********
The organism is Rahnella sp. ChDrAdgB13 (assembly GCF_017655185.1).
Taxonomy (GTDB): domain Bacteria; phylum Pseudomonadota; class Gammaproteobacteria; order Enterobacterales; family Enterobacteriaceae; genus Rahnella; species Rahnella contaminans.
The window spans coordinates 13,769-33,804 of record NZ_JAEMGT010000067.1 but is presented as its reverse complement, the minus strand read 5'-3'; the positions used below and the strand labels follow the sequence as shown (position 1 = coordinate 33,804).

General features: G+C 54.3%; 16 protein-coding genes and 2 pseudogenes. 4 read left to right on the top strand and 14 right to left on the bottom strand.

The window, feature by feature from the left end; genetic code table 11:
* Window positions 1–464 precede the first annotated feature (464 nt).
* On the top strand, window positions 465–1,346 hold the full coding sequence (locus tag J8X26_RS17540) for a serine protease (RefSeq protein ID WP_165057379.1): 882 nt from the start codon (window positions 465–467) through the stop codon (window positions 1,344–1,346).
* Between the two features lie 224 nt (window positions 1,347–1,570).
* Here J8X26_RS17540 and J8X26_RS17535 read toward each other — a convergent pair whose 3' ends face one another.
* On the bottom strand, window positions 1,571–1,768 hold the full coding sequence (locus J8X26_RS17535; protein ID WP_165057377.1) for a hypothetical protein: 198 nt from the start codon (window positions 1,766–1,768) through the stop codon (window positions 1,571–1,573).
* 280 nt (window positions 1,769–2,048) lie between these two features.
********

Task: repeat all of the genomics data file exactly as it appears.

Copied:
The organism is Rahnella sp. ChDrAdgB13 (assembly GCF_017655185.1).
Taxonomy (GTDB): domain Bacteria; phylum Pseudomonadota; class Gammaproteobacteria; order Enterobacterales; family Enterobacteriaceae; genus Rahnella; species Rahnella contaminans.
The window spans coordinates 13,769-33,804 of record NZ_JAEMGT010000067.1 but is presented as its reverse complement, the minus strand read 5'-3'; the positions used below and the strand labels follow the sequence as shown (position 1 = coordinate 33,804).

General features: G+C 54.3%; 16 protein-coding genes and 2 pseudogenes. 4 read left to right on the top strand and 14 right to left on the bottom strand.

The window, feature by feature from the left end; genetic code table 11:
* Window positions 1–464 precede the first annotated feature (464 nt).
* On the top strand, window positions 465–1,346 hold the full coding sequence (locus tag J8X26_RS17540) for a serine protease (RefSeq protein ID WP_165057379.1): 882 nt from the start codon (window positions 465–467) through the stop codon (window positions 1,344–1,346).
* Between the two features lie 224 nt (window positions 1,347–1,570).
* Here J8X26_RS17540 and J8X26_RS17535 read toward each other — a convergent pair whose 3' ends face one another.
* On the bottom strand, window positions 1,571–1,768 hold the full coding sequence (locus J8X26_RS17535; protein ID WP_165057377.1) for a hypothetical protein: 198 nt from the start codon (window positions 1,766–1,768) through the stop codon (window positions 1,571–1,573).
* 280 nt (window positions 1,769–2,048) lie between these two features.